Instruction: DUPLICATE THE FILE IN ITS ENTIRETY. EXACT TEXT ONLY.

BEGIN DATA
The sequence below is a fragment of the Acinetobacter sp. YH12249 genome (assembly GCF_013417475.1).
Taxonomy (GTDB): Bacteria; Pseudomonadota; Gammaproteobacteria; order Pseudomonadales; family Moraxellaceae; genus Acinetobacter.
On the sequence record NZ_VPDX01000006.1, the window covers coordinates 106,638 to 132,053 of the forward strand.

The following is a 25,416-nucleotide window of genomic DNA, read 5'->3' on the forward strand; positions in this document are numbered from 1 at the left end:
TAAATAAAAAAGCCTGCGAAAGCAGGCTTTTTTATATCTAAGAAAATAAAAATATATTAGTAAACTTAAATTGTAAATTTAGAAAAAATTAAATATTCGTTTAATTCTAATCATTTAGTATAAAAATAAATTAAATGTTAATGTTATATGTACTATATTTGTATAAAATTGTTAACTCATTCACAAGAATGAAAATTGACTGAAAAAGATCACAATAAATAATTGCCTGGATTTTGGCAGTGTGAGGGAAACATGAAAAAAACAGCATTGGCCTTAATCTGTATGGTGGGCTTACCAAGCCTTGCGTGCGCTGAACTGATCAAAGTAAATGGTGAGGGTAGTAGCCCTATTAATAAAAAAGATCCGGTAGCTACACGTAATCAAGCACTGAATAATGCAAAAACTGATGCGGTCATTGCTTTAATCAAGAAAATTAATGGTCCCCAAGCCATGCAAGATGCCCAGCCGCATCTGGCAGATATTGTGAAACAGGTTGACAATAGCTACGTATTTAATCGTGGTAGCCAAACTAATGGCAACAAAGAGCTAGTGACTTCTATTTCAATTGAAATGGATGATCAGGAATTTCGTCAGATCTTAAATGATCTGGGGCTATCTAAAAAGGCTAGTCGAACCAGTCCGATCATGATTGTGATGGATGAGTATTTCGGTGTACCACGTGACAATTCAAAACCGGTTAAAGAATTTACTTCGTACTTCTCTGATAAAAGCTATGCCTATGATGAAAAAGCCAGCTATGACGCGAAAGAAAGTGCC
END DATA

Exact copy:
The sequence below is a fragment of the Acinetobacter sp. YH12249 genome (assembly GCF_013417475.1).
Taxonomy (GTDB): Bacteria; Pseudomonadota; Gammaproteobacteria; order Pseudomonadales; family Moraxellaceae; genus Acinetobacter.
On the sequence record NZ_VPDX01000006.1, the window covers coordinates 106,638 to 132,053 of the forward strand.

The following is a 25,416-nucleotide window of genomic DNA, read 5'->3' on the forward strand; positions in this document are numbered from 1 at the left end:
TAAATAAAAAAGCCTGCGAAAGCAGGCTTTTTTATATCTAAGAAAATAAAAATATATTAGTAAACTTAAATTGTAAATTTAGAAAAAATTAAATATTCGTTTAATTCTAATCATTTAGTATAAAAATAAATTAAATGTTAATGTTATATGTACTATATTTGTATAAAATTGTTAACTCATTCACAAGAATGAAAATTGACTGAAAAAGATCACAATAAATAATTGCCTGGATTTTGGCAGTGTGAGGGAAACATGAAAAAAACAGCATTGGCCTTAATCTGTATGGTGGGCTTACCAAGCCTTGCGTGCGCTGAACTGATCAAAGTAAATGGTGAGGGTAGTAGCCCTATTAATAAAAAAGATCCGGTAGCTACACGTAATCAAGCACTGAATAATGCAAAAACTGATGCGGTCATTGCTTTAATCAAGAAAATTAATGGTCCCCAAGCCATGCAAGATGCCCAGCCGCATCTGGCAGATATTGTGAAACAGGTTGACAATAGCTACGTATTTAATCGTGGTAGCCAAACTAATGGCAACAAAGAGCTAGTGACTTCTATTTCAATTGAAATGGATGATCAGGAATTTCGTCAGATCTTAAATGATCTGGGGCTATCTAAAAAGGCTAGTCGAACCAGTCCGATCATGATTGTGATGGATGAGTATTTCGGTGTACCACGTGACAATTCAAAACCGGTTAAAGAATTTACTTCGTACTTCTCTGATAAAAGCTATGCCTATGATGAAAAAGCCAGCTATGACGCGAAAGAAAGTGCC